This time when the war ended, there was no talk of disbanding again. In 1948, militia intelligence companies were created once again, to provide support to Canadian regular army, with 2 Intelligence Training Company located in Toronto. Intelligence in this Cold War period maintained a large focus on “field security,” specifically counter-espionage work. It seemed to made sense, therefore, when in 1968 the intelligence and military police organizations of the army, navy and air force were all amalgamated into a single Canadian Forces Security Branch… part of the sweeping Hellyer unifications that merged the armed services to create today’s Canadian Forces. As part of this change, the reserve intelligence companies were folded into local military police organizations, losing their individual identities for a time.

This experiment proved short-lived, however. In 1982 the Canadian Forces separated the policing and intelligence functions from each other, and reserve intelligence companies were reformed for a third time. Since then, Toronto’s 2 Intelligence Company has provided a ready source of trained augmentees to perform intelligence duties with Canadian contingents abroad… most recently in both Afghanistan and Bosnia.

Canadian military intelligence in World War Two worked closely with the British Special Operations Executive (SOE), which was responsible for clandestine operations behind enemy lines. Among the intelligence officers who worked with the SOE was Capt. Frank Pickersgill of Winnipeg. After receiving his MA at U of T in 1938, he went travelling in Europe, where he was caught up in the war and interned as an enemy alien by the Germans and put to hard labour. After a daring escape from a German prison camp, he returned to Britain. He turned down a posting with the Canadian External Affairs department, and enlisted instead as an army intelligence officer, briefing Canadian units on conditions in German-occupied France. He volunteered to be parachuted into France with the SOE to support the French Resistance. Along with John Kenneth Macalister, another U of T student and Rhodes scholar from Guelph, Ontario, he was inserted on the night of June 15, 1943. Tragically, the two 28 year-old Canadians were almost immediately picked up in a random search by the German army.

The two men were tortured by the Gestapo, who wanted them to pretend to still be free, and so encourage more SOE personnel to parachute in and be captured. Neither cooperated with the enemy. Pickersgill never gave up hope of escape, at one point disabling a guard with a bottle and leaping out a second story window, before SS guards shot him four times and recaptured him. Sent to the Buchenwald extermination camp, he and Macalister were strangled as spies in early September, 1944. Buchenwald survivors said Pickersgill continued to try to keep his fellow captives’ spirits up to the very end, telling bad jokes and encouraging them to march in step like soldiers.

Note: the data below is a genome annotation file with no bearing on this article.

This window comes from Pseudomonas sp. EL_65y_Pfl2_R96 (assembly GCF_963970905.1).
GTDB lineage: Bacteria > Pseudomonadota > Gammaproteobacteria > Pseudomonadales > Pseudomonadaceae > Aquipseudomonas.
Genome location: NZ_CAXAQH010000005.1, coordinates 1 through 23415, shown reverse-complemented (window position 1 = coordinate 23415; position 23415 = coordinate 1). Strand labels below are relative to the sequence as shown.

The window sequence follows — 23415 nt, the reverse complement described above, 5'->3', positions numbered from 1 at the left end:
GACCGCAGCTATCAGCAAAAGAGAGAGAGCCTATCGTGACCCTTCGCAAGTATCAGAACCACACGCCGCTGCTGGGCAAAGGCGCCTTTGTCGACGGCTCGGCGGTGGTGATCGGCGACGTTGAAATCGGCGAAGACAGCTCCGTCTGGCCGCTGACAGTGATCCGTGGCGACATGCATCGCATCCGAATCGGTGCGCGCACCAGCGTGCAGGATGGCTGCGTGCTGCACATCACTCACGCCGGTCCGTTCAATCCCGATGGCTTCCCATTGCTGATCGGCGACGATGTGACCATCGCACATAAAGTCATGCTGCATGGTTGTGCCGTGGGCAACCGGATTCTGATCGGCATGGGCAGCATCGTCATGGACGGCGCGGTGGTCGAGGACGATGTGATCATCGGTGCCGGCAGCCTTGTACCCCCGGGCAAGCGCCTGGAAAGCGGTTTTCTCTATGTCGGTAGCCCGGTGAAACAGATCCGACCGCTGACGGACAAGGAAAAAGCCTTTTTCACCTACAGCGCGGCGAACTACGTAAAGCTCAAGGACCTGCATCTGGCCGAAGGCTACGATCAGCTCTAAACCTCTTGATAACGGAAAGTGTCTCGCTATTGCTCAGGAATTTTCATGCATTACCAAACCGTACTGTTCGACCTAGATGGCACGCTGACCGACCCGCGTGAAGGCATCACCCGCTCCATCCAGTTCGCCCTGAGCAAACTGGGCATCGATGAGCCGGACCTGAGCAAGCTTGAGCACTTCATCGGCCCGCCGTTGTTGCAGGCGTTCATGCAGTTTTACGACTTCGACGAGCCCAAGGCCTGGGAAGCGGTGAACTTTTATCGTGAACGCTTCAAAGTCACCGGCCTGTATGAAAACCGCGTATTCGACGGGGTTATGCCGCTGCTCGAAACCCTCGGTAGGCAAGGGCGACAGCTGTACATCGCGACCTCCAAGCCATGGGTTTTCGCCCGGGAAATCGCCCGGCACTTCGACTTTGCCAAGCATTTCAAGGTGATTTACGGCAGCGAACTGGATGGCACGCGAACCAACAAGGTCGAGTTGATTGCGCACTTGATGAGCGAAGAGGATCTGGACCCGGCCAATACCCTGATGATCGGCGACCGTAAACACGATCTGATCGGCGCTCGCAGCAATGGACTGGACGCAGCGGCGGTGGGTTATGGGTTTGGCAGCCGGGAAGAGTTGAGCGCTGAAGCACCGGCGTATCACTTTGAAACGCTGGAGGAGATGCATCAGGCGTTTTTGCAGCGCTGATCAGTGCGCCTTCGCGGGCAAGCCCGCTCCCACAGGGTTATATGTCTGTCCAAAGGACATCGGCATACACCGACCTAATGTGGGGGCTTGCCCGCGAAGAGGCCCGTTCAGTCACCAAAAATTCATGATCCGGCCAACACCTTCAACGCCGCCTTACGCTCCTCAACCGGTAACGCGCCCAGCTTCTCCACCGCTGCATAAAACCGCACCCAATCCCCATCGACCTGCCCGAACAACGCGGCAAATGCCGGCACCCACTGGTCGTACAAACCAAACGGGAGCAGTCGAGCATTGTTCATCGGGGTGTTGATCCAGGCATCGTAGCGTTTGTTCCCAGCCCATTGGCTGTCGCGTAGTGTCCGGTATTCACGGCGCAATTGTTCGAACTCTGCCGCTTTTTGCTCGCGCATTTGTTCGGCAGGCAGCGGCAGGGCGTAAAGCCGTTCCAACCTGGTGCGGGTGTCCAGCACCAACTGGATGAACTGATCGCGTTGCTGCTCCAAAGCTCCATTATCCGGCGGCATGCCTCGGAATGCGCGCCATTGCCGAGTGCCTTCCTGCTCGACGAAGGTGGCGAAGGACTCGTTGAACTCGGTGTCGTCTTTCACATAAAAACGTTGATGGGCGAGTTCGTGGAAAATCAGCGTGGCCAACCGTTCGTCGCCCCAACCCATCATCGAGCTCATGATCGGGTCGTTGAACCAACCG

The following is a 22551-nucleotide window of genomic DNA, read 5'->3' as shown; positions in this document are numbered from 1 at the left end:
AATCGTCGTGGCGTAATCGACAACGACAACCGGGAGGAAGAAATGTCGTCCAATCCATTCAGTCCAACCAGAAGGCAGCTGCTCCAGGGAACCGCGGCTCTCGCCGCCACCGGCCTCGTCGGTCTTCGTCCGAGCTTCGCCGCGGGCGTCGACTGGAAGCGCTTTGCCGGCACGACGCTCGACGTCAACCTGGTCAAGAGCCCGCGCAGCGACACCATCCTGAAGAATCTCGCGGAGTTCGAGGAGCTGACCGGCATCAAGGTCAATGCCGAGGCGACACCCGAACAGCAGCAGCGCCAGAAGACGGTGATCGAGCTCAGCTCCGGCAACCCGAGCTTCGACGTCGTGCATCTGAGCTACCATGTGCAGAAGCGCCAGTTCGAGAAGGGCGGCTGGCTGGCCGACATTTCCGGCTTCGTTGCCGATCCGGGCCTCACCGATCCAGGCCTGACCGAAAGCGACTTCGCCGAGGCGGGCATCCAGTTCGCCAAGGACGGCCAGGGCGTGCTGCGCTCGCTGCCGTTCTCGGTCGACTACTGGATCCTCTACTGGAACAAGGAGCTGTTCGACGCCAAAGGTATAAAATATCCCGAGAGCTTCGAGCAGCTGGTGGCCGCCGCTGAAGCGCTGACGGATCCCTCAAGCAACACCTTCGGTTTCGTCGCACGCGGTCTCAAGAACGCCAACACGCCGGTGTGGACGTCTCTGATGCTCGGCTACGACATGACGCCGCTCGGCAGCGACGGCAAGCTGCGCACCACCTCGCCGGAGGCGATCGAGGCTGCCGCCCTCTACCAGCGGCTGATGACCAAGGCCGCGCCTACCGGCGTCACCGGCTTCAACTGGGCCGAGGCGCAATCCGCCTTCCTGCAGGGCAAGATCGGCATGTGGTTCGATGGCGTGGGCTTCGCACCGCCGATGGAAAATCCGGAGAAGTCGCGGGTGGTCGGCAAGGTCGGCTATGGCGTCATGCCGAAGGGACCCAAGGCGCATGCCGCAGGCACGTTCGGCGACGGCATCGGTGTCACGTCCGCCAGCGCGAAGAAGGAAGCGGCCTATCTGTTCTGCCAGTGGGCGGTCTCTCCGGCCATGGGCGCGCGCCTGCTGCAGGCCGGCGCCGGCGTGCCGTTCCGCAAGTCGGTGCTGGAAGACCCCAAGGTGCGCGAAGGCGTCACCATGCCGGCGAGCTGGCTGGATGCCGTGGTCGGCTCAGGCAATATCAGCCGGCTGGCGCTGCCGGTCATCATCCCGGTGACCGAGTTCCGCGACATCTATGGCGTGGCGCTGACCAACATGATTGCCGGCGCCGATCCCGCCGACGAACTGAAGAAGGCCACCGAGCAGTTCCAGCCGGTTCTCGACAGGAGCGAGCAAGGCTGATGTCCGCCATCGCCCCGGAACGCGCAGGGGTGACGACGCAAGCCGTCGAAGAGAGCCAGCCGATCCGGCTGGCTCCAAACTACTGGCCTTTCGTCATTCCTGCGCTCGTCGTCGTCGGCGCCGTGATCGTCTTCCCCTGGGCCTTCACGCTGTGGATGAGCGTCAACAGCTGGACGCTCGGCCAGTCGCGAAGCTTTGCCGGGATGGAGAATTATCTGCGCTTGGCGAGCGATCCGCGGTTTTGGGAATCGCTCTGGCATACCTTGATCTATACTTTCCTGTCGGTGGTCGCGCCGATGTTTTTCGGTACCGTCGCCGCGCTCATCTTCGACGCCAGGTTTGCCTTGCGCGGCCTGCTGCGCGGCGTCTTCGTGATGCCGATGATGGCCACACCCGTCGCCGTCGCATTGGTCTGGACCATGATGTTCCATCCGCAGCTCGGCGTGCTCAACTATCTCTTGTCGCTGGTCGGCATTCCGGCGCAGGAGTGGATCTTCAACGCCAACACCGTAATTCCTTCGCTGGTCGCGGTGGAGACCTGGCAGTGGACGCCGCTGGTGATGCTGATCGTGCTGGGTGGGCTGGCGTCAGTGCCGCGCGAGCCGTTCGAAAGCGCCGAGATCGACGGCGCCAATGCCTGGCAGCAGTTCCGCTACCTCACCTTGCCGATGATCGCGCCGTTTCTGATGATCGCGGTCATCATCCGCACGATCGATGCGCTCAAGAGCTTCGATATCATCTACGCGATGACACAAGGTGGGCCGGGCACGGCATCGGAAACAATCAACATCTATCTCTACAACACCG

Canadian military intelligence personnel were also involved in recruiting and screening potential SOE operatives at home in Canada. Chinese-Canadians, French-Canadians, and recent European immigrants from Hungary, Yugoslavia, and other countries were approached and interviewed for enrolment by local Canadian military intelligence staff, before being sent to the North American SOE training camp, Special Training School 103 (also known as Camp X, or just “the farm”) in Whitby, Ontario, for special operations training.

The Canadian Forces Intelligence Branch Association (www.intbranch.org)

Camp X / by David Stafford. Toronto: Lester & Orpen Dennys, 1986. 327 p.

The Intelligence Service within the Canadian Corps, 1914-1918 / by James Emanuel Hahn. historical resume by Sir Arthur Currie; foreword by J.H. MacBrien. Toronto: Macmillan, 1930. 263 p.

Scarlet to green: a history of intelligence in the Canadian Army 1903-1963 / by S.R. Elliot. Toronto: Canadian Intelligence and Security Association, 1981. 769 p.

Canadians behind enemy lines 1939-1945 / by Roy Maclaren. Vancouver: UBC Press, 1981. 330 p.

Page details

Date modified: